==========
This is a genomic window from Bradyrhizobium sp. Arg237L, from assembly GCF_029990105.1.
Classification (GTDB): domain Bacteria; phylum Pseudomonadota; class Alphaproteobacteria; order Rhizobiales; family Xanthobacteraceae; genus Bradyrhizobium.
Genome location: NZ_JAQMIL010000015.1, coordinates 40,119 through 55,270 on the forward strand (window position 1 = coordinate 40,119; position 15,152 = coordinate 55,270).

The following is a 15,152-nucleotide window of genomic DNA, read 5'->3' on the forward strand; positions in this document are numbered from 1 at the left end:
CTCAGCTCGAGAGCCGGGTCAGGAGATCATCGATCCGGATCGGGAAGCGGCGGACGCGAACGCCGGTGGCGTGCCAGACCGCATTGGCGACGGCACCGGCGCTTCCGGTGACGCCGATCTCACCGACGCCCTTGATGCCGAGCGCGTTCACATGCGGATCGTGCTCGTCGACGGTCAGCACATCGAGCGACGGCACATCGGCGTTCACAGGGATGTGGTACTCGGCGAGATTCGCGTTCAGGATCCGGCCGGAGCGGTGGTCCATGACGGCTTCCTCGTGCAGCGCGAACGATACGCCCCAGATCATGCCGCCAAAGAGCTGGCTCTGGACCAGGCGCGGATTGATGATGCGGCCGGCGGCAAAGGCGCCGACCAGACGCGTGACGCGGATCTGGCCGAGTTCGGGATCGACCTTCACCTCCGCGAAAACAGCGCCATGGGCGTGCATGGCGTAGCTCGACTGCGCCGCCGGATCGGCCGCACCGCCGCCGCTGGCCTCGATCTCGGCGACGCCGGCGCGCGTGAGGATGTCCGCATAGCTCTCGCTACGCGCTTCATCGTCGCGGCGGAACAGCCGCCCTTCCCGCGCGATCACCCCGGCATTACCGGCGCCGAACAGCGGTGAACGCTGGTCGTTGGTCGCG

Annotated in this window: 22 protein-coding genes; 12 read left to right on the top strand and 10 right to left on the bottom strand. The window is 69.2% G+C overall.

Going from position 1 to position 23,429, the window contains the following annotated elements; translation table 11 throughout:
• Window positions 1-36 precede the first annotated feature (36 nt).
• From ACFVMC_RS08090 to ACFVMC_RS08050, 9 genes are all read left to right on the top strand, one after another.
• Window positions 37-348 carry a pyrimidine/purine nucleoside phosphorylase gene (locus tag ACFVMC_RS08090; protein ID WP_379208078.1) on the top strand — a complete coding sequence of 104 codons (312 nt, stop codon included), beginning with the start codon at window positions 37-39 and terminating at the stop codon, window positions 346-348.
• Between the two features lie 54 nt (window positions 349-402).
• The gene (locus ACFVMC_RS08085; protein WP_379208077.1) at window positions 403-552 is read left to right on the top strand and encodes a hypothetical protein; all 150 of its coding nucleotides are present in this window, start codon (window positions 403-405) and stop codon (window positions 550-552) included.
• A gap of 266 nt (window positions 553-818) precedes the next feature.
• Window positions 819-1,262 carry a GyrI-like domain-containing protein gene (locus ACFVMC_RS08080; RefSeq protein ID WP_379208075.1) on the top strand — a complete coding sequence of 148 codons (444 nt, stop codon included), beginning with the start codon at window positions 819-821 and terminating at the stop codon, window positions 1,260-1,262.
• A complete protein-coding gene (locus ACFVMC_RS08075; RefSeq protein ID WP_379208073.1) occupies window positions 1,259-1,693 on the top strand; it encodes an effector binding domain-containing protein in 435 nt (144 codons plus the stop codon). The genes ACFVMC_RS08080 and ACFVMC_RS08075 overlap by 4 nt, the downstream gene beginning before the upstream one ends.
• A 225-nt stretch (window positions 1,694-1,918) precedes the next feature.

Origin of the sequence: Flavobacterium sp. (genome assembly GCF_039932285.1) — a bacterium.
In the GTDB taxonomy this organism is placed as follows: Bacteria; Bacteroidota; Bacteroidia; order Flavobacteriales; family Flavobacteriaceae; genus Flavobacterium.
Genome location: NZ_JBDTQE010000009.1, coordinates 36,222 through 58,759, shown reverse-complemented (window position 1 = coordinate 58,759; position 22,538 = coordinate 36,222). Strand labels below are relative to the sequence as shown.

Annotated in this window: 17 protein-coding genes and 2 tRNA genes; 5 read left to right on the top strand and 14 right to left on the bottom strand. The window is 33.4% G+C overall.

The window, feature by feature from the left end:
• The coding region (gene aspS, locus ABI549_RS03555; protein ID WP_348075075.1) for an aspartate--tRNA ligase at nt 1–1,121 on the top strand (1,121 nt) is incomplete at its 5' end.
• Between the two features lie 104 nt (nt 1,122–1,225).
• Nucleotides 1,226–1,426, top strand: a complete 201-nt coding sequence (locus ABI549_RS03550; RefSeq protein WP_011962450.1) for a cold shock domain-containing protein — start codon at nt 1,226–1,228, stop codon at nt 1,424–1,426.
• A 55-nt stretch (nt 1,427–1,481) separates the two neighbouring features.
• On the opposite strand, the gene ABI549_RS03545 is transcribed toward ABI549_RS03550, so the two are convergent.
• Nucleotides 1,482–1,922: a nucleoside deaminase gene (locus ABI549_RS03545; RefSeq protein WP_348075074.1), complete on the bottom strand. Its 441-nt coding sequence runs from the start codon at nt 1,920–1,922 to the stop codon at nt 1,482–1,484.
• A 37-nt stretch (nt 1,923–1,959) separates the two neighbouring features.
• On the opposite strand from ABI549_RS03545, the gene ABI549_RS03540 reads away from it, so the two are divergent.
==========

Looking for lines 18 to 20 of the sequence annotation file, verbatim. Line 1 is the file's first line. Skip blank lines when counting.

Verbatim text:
In the GTDB taxonomy this organism is placed as follows: Bacteria; Bacteroidota; Bacteroidia; order Flavobacteriales; family Flavobacteriaceae; genus Flavobacterium.
Genome location: NZ_JBDTQE010000009.1, coordinates 36,222 through 58,759, shown reverse-complemented (window position 1 = coordinate 58,759; position 22,538 = coordinate 36,222). Strand labels below are relative to the sequence as shown.

Annotated in this window: 17 protein-coding genes and 2 tRNA genes; 5 read left to right on the top strand and 14 right to left on the bottom strand. The window is 33.4% G+C overall.